U.S. levies sanctions on North for rights abusesWASHINGTON - The Trump administration imposed sanctions Thursday on 10 North Korean officials and organizations over human rights abuses and censorship, including a diplomat in China accused of forcing North Korean asylum seekers to return home.
It is the latest step in a U.S. effort to increase diplomatic and economic pressure on Pyongyang, and seek “accountability” for officials of its authoritarian government.
The action was announced in conjunction with a new State Department report on dire human rights conditions in the isolated nation, said to include extrajudicial killings, forced labor, torture, prolonged arbitrary detention and rape.
The report, required by Congress, highlights abuses the United States says underwrite the North’s nuclear weapons program, including revenue it derives from overseas laborers. Thousands of North Koreans are sent abroad every year to work in “slave-like” conditions, it says.
Among the seven officials and three entities put on the Treasury Department’s Office of Foreign Assets Control blacklist Thursday were the commander of the Military Security Command, Jo Kyong-Chol; minister of labor, Jong Yong Su; and director of the external construction bureau, Kim Kang Jin.
The bureau is the government agency that manages the construction firms that send laborers overseas. Also sanctioned was Chol Hyun Construction, a North Korean company that exports workers, primarily to Gulf states and Africa.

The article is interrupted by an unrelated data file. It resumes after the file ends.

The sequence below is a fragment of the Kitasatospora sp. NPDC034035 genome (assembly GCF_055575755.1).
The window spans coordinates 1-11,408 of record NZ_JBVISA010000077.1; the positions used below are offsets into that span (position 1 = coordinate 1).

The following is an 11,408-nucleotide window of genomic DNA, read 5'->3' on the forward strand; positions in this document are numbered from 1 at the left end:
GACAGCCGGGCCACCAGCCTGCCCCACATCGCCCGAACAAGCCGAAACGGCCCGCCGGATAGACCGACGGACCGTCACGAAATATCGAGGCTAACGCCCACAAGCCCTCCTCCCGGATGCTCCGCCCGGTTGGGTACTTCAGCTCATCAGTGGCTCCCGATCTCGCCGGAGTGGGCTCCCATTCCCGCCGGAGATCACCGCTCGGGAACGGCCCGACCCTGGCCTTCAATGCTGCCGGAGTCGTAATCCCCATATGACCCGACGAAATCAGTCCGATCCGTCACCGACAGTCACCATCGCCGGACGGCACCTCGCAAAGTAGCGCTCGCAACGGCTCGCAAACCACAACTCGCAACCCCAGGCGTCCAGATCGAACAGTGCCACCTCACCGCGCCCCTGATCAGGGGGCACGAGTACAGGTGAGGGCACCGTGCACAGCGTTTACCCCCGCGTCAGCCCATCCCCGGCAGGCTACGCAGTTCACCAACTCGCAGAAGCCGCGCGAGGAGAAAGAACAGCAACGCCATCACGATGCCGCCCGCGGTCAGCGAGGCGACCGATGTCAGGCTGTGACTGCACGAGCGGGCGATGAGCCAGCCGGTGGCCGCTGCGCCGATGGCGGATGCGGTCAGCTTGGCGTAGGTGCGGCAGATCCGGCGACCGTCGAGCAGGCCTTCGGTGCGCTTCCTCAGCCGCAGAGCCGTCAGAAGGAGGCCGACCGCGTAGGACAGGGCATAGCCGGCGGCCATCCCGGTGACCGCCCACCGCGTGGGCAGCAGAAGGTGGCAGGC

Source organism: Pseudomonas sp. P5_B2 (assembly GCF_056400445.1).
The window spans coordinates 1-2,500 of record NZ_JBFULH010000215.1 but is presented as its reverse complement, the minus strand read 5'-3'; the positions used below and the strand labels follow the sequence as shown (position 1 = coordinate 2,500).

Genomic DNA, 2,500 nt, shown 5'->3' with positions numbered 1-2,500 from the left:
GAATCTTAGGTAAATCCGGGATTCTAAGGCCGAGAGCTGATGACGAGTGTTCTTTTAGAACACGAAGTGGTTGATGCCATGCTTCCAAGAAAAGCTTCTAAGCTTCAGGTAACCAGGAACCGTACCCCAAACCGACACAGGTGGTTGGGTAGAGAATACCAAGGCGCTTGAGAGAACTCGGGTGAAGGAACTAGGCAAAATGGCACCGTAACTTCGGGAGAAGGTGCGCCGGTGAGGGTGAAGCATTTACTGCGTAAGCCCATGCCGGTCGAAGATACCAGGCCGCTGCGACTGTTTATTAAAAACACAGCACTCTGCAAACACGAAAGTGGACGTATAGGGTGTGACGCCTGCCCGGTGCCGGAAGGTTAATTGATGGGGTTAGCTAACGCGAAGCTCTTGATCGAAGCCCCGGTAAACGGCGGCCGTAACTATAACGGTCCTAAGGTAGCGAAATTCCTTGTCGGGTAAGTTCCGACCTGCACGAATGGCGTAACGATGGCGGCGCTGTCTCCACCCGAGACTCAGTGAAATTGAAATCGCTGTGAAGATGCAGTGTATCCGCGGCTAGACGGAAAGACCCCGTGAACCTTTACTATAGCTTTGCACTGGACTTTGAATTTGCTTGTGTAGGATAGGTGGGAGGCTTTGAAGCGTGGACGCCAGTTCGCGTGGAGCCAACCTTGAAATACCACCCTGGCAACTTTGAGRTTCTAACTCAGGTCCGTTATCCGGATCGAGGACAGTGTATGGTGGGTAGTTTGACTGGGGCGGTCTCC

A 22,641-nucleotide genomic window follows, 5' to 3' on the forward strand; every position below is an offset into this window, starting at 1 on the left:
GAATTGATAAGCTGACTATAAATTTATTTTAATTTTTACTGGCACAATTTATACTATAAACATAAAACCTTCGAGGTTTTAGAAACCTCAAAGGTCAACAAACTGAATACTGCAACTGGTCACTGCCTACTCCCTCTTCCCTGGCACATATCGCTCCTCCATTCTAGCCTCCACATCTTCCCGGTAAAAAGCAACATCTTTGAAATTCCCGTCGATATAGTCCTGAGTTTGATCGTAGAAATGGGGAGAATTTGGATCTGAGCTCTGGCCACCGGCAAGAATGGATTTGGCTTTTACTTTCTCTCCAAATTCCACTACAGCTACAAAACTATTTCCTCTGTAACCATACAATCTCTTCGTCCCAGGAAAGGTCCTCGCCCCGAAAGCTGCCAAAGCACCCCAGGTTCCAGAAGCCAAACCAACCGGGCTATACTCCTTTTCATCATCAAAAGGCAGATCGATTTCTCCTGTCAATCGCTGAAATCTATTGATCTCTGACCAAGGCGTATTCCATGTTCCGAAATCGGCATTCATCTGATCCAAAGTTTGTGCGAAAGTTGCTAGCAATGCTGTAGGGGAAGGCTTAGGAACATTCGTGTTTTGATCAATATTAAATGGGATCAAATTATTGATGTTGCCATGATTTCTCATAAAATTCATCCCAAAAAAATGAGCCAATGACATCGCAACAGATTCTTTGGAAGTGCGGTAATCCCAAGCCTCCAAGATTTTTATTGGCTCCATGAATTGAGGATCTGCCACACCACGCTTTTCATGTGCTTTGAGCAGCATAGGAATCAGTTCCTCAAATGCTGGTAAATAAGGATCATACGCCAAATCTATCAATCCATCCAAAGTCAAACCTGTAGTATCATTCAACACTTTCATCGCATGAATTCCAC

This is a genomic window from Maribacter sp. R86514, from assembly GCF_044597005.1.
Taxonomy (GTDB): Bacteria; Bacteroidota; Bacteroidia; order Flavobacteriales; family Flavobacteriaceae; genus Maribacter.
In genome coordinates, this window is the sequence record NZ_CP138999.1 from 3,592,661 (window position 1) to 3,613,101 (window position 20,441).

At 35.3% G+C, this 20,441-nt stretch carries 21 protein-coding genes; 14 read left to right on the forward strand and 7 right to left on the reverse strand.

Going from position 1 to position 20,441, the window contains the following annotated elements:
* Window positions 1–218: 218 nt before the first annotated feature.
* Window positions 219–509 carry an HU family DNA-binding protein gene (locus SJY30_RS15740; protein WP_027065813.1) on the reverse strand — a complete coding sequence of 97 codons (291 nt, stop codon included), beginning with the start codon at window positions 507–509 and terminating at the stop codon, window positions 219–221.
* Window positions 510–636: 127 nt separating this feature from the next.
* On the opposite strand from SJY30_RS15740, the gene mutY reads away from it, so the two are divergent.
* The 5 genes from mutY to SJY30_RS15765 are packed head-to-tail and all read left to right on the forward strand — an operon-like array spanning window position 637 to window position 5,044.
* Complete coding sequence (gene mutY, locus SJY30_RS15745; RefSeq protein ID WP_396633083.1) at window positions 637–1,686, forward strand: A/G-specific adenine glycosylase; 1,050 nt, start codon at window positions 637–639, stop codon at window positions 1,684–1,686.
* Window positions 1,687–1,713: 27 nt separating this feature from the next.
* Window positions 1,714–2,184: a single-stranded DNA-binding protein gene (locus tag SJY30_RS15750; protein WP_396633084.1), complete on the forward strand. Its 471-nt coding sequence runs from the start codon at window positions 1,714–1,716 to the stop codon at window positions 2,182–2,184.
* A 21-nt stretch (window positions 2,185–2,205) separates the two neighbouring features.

“We aim to send a signal to all DPRK government officials, particularly prison camp managers and mid-level officials, that we can and we will expose human rights abuses and censorship in the DPRK and that these individuals will suffer consequences for such actions,” said Scott Busby, a senior official in the department’s human rights bureau. DPRK stands for the Democratic People’s Republic of Korea, the North’s official name.
Those designated are blocked from holding any U.S. assets, and people in the United States are prohibited from having dealings with them.
Busby could not confirm whether any of the designees have significant U.S. assets.
One of the officials targeted was Ku Sung Sub, described as North Korean consul general in Shenyang, China. Busby said Ku had been responsible for the return of asylum seekers to North Korea and his case has been raised with China. He would not comment on the prospects of Beijing taking action.
The United States has long been critical of China’s treatment of asylum seekers who have slipped across the heavily patrolled North Korean border. In 2014, a United Nations commission of inquiry concluded that China was enabling North Korea to commit crimes against humanity by forcibly returning asylum seekers to conditions of danger.
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